Love of Weaving

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Photo by Pixabay/Nowaja

After years of sewing clothes, I decided to take up weaving, because I wanted to learn how warp and weft came together to make cloth. So, I took a weaving class, joined the local weavers guild, bought one loom, and then bought another. I became a weaver.

Setting up a handloom is a pleasure. They’re beautiful, often made of honey-toned wood, but they can be quite temperamental. Getting to know a loom is like getting to know a stranger: nerve-wracking, yet rewarding.

One of the most memorable looms I ever worked with was one I didn’t even own. This huge machine, made of hand-hewn walnut, was in the study collections of a museum I worked for, and the museum wanted to use it in demonstrations. The loom parts were a jumbled pile of lumber when this decision was made, and the staff had no idea how the pieces went together. The museum carpenters and I studied the parts and discovered they were marked with Roman numerals. We quickly realized corresponding pieces had identical numbers, like architectural beams in a timber-frame house. Between my colleagues’ knowledge of carpentry and my weaving background, we were able to assemble a working loom.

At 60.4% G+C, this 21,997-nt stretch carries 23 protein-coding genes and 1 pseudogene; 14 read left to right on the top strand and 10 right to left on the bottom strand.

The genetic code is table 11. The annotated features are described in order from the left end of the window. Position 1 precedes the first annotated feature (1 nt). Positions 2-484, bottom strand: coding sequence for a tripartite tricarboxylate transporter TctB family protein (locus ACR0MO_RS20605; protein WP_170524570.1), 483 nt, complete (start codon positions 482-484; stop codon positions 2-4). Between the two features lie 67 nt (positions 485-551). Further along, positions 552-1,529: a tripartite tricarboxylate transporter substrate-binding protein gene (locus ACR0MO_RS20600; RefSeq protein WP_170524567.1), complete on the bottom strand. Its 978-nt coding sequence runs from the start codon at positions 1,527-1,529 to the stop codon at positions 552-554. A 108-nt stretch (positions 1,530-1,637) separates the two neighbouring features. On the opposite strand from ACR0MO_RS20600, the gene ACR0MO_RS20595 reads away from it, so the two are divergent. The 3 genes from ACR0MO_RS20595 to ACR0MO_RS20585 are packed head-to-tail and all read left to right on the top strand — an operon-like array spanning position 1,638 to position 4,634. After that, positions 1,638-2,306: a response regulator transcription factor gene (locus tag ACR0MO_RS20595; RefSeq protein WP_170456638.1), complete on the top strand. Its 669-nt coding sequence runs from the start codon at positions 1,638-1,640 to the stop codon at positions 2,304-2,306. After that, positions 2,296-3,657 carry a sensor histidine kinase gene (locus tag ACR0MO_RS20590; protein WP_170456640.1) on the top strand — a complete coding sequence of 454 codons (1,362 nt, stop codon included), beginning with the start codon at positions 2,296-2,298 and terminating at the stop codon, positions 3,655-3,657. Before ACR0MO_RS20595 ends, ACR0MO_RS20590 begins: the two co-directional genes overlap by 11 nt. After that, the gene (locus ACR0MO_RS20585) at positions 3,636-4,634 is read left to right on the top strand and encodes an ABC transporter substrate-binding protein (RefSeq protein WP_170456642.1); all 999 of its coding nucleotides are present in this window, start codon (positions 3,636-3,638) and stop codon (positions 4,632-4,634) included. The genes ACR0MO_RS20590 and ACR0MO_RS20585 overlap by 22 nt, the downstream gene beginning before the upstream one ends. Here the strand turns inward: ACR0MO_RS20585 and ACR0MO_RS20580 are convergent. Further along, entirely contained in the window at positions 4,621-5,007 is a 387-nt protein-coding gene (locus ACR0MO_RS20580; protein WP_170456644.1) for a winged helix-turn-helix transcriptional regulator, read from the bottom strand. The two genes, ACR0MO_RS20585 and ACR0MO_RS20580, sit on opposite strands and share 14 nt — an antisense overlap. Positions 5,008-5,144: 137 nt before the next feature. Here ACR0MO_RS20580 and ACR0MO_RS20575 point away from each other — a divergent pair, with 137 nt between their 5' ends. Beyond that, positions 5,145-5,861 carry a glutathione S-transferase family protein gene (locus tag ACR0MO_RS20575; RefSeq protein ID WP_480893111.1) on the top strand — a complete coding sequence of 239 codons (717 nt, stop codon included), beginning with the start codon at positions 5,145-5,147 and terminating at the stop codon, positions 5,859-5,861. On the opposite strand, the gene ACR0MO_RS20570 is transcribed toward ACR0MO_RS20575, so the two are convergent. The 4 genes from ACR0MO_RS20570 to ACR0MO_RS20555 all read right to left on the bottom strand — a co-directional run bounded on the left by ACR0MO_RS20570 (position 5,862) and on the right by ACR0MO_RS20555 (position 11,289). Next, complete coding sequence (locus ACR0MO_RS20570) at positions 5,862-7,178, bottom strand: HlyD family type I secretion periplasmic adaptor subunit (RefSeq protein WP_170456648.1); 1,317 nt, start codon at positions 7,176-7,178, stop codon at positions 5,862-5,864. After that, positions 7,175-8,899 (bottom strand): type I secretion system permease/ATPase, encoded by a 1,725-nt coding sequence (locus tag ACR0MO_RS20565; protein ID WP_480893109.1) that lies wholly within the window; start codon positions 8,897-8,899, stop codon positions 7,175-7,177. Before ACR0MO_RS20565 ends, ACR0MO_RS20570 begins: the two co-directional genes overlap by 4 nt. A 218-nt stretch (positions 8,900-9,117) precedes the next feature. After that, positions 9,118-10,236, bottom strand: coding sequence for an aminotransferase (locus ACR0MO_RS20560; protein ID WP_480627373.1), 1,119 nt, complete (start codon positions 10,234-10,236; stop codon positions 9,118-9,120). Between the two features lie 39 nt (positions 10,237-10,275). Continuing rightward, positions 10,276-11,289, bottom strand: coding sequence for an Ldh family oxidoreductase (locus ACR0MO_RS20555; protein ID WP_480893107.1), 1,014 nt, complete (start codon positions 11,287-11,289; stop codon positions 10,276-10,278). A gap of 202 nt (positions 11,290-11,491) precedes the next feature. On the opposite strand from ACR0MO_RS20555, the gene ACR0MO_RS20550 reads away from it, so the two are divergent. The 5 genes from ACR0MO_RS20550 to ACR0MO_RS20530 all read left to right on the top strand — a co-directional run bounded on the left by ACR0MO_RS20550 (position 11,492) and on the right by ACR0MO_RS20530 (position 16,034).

This particular device was a barn loom, so-called because its style of framework is similar to that of an early timber-frame barn, or perhaps because these looms were often stored in barns due to their size. Our loom’s frame was a large, open square made up of hefty wooden beams. The upper beams were suspended about 6 feet above the floor, and supported a swinging beater used to pack the weft yarn into the warp. A ratchet and pawl mechanism advanced the warp (unwoven) thread and wrapped the finished cloth around the massive octagonal back beam. The carpenters built a custom bench so I could sit close to the front breast beam. Not only was the barn loom beautiful and rustic, but it suited me perfectly. I sat up high, my feet operating the treadles that created the weaving pattern, and museum visitors could see exactly how the loom operated as I wove.

During the years I worked at the museum, I spent many days demonstrating weaving with it. I grew to love its creakiness and learned to anticipate its moods. I’d have to stop occasionally to tighten the wooden keys so the frame wouldn’t return to a pile of lumber.

The loom and I have lost touch over the years, but I still remember our good work in teaching people how cloth is made. Working with a cantankerous piece of equipment taught me patience and attentiveness. What has crafting taught you? Email me your story at RMartin@CappersFarmer.com, and you just might end up in the magazine.